comments

Green Sharing Racing Knowledge With Sport’s Next Generation

By Deb Williams
Correspondent

For 17 years, Mark Green competed in NASCAR’s Nationwide Series, gaining an extensive racing knowledge that he’s now sharing with the sport’s next generation.

During the summer months he works with his son, Tyler, on his Legends car and occasionally sits behind the wheel. Year-round, he’s in his third year at Rev Racing where he’s the crew chief for 25-year-old NASCAR K&N Pro Series East driver Ryan Gifford, a member of NASCAR’s diversity program.

Gifford, who’s now in his fifth season at Rev Racing, broke into victory lane at Richmond last year and produced four top-5 and six top-10 finishes in 14 races with Green at the helm.

“I can help Ryan quite a bit from my experiences (because) K&N runs at several tracks that the Nationwide and Cup runs at,” Mark Green said. “When our group grew up racing, we basically had to build them from scratch, set them up, make the changes and drive them. It’s kinda like going back to when I started. What I’m doing now is setting them up and helping the driver.”

The 54-year-old Green last competed in the Nationwide Series in 2011. He dealt with a start-and-park situation the last few years he raced, where a driver starts a race then parks the car in order to collect prize money while cutting expenses. The China Grove resident, who still possesses the competitive fire and the desire to drive, admitted that situation was “embarrassing” at times.

“But when you grow up a racer, it’s like a drug, you want to do it so bad you do things you shouldn’t do to continue to do it,” Green explained. “The start-and-park stuff, we would do that because we were always trying to attract sponsorship so we could go do some racing.”

Mark said his 24-year-old son was a “perfect example” of how the sport had changed. Tyler had raced in the Summer Shootout with Brandon McReynolds, Corey LaJoie and Chase Elliott, who were climbing the NASCAR racing ladder. However, the lack of a substantial sponsorship deal has kept Tyler in Legends where he was the Big Money victor three times. On the weekends, the Davidson resident spots for NASCAR Sprint Cup driver Aric Almirola and Nationwide Series competitor Dakoda Armstrong.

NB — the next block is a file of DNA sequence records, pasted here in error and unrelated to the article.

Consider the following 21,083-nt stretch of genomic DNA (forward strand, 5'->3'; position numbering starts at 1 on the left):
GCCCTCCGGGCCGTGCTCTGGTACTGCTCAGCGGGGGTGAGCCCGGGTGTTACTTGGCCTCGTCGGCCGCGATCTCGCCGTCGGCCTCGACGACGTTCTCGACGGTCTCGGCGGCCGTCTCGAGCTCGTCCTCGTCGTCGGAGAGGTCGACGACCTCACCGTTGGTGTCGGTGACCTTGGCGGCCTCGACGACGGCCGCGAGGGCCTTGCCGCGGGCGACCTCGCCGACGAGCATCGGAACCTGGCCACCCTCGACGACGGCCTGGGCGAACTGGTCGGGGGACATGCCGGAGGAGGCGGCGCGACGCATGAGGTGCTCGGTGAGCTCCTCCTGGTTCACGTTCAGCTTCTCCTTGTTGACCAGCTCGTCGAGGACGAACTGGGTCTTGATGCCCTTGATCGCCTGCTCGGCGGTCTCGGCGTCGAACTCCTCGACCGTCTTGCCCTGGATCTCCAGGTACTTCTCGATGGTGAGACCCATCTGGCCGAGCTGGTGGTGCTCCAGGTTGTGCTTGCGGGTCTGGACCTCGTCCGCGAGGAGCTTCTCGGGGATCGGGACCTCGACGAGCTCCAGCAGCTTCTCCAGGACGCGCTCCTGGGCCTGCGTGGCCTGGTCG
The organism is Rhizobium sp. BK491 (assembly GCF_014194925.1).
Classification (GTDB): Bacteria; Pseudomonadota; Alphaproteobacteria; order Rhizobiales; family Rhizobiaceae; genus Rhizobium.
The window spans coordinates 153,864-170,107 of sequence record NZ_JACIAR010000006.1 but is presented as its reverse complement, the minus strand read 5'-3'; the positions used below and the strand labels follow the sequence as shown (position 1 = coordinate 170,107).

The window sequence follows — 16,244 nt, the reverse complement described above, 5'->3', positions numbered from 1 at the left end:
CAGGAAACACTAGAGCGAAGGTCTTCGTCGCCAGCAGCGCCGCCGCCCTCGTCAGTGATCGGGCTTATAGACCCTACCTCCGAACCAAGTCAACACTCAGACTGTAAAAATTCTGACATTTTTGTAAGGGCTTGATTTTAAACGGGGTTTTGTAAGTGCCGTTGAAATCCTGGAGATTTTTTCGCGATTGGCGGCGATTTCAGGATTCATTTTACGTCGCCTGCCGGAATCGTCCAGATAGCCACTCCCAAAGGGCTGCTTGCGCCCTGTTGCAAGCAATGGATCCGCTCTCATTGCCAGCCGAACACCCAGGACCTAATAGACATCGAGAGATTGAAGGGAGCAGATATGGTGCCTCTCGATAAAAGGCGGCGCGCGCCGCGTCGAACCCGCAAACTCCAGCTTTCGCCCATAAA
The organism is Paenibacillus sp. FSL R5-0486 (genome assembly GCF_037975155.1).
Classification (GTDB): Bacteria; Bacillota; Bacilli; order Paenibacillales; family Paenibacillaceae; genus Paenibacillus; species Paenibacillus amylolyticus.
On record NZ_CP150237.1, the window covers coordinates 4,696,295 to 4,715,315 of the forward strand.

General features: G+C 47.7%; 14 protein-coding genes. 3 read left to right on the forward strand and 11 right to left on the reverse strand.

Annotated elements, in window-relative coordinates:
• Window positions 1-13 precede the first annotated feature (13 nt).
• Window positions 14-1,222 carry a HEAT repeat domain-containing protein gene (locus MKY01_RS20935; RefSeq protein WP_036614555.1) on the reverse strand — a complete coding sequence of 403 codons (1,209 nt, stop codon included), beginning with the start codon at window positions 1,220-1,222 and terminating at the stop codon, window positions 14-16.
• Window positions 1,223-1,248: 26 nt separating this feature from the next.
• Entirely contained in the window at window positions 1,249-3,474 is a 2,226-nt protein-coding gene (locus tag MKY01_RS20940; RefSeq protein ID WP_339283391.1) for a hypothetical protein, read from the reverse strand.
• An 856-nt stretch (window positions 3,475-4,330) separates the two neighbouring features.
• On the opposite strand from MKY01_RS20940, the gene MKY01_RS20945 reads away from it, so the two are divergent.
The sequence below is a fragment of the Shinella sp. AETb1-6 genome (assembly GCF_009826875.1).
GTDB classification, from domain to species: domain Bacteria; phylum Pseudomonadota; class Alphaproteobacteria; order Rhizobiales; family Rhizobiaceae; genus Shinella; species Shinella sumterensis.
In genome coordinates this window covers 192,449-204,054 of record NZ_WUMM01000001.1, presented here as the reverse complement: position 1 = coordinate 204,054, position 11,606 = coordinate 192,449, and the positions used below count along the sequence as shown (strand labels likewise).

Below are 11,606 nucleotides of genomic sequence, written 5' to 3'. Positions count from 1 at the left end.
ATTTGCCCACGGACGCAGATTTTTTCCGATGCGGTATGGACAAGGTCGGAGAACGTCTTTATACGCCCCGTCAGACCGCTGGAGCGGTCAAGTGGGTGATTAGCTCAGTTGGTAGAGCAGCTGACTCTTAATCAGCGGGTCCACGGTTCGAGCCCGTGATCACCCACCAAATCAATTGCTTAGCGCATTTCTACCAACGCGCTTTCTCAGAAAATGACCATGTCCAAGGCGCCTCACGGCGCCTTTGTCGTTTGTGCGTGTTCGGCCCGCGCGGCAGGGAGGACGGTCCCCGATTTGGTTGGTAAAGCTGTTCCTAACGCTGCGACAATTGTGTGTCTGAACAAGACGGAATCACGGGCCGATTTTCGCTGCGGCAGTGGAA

“Money has changed it so much,” Green said about the sport. “Now you don’t have grassroots young men or women doing the driving that have driven since they were 6 years old or mom and dad have been taking them to the race track forever and doing the racing like we did. Now you have kids that maybe have raced since they were young, but the more important thing now to kids is the financial part of it. If you have the financial part taken care of, being it a sponsor or a company that your family owns or family money backing you, it’s way, way easier to get to the top than if you have the talent to do it.”

Green believes the financial side of today’s sport has adversely affected the racing’s quality.

“NASCAR has always been a performance-driven sport where if you don’t perform you don’t stay,” Green explained. “But nowadays if you have a team in the Nationwide Series that doesn’t have the financial whereabouts to run the team, if they can get a young man or woman that has backing, they’re going to take the person that has the backing over someone that has the talent because their business has to have that money influx.”

The Green father-son duo will return to Charlotte Motor Speedway’s Summer Shootout this year with Mark competing in a few Legends Masters Division events and Tyler running the Pro Series 10-race schedule.

“Tyler has been running the Legend cars for quite a while, so as much as I work on his, we had a spare car. It made sense to go run a few times a year and take care of that urge,” said Mark Green, who won two of the three races he ran last year. “It’s good fun for me and him to hang together. It’s that family thing we always do.”

Millbridge Speedway Summer Series Begins

Millbridge Speedway in Salisbury, an Outlaw Kart track, ended its Bad Boy Buggies Winter Series event last month and quickly set its sights on the 2014 summer series. That series opens March 12 with the House of Fireworks. Gates open at 5 p.m., hot laps start at 7 p.m., qualifying is at 7:50 p.m., and racing begins at 8 p.m.

Deb Williams is a freelance writer. Have a story idea for Deb? Email her at dwilliamscltobs@gmail.com.
Hide Comments

This affects comments on all stories.

Cancel OK

The Charlotte Observer welcomes your comments on news of the day. The more voices engaged in conversation, the better for us all, but do keep it civil. Please refrain from profanity, obscenity, spam, name-calling or attacking others for their views.

Have a news tip? You can send it to a local news editor; email local@charlotteobserver.com to send us your tip - or - consider joining the Public Insight Network and become a source for The Charlotte Observer.

  Read more



Hide Comments

This affects comments on all stories.

Cancel OK

The Charlotte Observer welcomes your comments on news of the day. The more voices engaged in conversation, the better for us all, but do keep it civil. Please refrain from profanity, obscenity, spam, name-calling or attacking others for their views.

Have a news tip? You can send it to a local news editor; email local@charlotteobserver.com to send us your tip - or - consider joining the Public Insight Network and become a source for The Charlotte Observer.

  Read more